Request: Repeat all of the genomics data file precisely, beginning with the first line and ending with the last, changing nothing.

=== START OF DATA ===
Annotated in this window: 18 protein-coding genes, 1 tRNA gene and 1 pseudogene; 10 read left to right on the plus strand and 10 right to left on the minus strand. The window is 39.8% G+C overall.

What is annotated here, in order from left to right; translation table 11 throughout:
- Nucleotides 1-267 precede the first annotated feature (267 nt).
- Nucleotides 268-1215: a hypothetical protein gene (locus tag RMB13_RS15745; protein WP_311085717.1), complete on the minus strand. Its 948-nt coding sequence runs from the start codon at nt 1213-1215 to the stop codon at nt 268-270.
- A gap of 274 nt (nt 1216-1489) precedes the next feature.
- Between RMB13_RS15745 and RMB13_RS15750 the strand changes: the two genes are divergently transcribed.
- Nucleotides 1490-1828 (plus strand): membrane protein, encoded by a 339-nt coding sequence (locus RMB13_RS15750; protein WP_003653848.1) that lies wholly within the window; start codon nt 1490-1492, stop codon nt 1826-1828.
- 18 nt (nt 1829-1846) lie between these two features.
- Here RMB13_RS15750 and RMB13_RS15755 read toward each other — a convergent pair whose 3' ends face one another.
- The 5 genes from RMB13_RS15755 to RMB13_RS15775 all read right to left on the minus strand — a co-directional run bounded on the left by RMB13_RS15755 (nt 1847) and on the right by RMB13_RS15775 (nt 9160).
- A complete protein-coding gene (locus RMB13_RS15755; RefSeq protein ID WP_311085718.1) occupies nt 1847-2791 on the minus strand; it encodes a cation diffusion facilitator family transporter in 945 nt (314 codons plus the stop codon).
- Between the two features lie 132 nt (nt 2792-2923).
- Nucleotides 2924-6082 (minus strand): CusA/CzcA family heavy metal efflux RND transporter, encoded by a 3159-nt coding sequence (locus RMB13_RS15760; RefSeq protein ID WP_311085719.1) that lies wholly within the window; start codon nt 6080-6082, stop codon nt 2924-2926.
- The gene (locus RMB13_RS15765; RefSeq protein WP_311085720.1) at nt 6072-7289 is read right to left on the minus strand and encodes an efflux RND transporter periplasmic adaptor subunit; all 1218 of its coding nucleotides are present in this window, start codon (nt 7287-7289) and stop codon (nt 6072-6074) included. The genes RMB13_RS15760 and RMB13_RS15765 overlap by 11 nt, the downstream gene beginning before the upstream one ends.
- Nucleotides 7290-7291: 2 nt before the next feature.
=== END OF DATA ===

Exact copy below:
Annotated in this window: 18 protein-coding genes, 1 tRNA gene and 1 pseudogene; 10 read left to right on the plus strand and 10 right to left on the minus strand. The window is 39.8% G+C overall.

What is annotated here, in order from left to right; translation table 11 throughout:
- Nucleotides 1-267 precede the first annotated feature (267 nt).
- Nucleotides 268-1215: a hypothetical protein gene (locus tag RMB13_RS15745; protein WP_311085717.1), complete on the minus strand. Its 948-nt coding sequence runs from the start codon at nt 1213-1215 to the stop codon at nt 268-270.
- A gap of 274 nt (nt 1216-1489) precedes the next feature.
- Between RMB13_RS15745 and RMB13_RS15750 the strand changes: the two genes are divergently transcribed.
- Nucleotides 1490-1828 (plus strand): membrane protein, encoded by a 339-nt coding sequence (locus RMB13_RS15750; protein WP_003653848.1) that lies wholly within the window; start codon nt 1490-1492, stop codon nt 1826-1828.
- 18 nt (nt 1829-1846) lie between these two features.
- Here RMB13_RS15750 and RMB13_RS15755 read toward each other — a convergent pair whose 3' ends face one another.
- The 5 genes from RMB13_RS15755 to RMB13_RS15775 all read right to left on the minus strand — a co-directional run bounded on the left by RMB13_RS15755 (nt 1847) and on the right by RMB13_RS15775 (nt 9160).
- A complete protein-coding gene (locus RMB13_RS15755; RefSeq protein ID WP_311085718.1) occupies nt 1847-2791 on the minus strand; it encodes a cation diffusion facilitator family transporter in 945 nt (314 codons plus the stop codon).
- Between the two features lie 132 nt (nt 2792-2923).
- Nucleotides 2924-6082 (minus strand): CusA/CzcA family heavy metal efflux RND transporter, encoded by a 3159-nt coding sequence (locus RMB13_RS15760; RefSeq protein ID WP_311085719.1) that lies wholly within the window; start codon nt 6080-6082, stop codon nt 2924-2926.
- The gene (locus RMB13_RS15765; RefSeq protein WP_311085720.1) at nt 6072-7289 is read right to left on the minus strand and encodes an efflux RND transporter periplasmic adaptor subunit; all 1218 of its coding nucleotides are present in this window, start codon (nt 7287-7289) and stop codon (nt 6072-6074) included. The genes RMB13_RS15760 and RMB13_RS15765 overlap by 11 nt, the downstream gene beginning before the upstream one ends.
- Nucleotides 7290-7291: 2 nt before the next feature.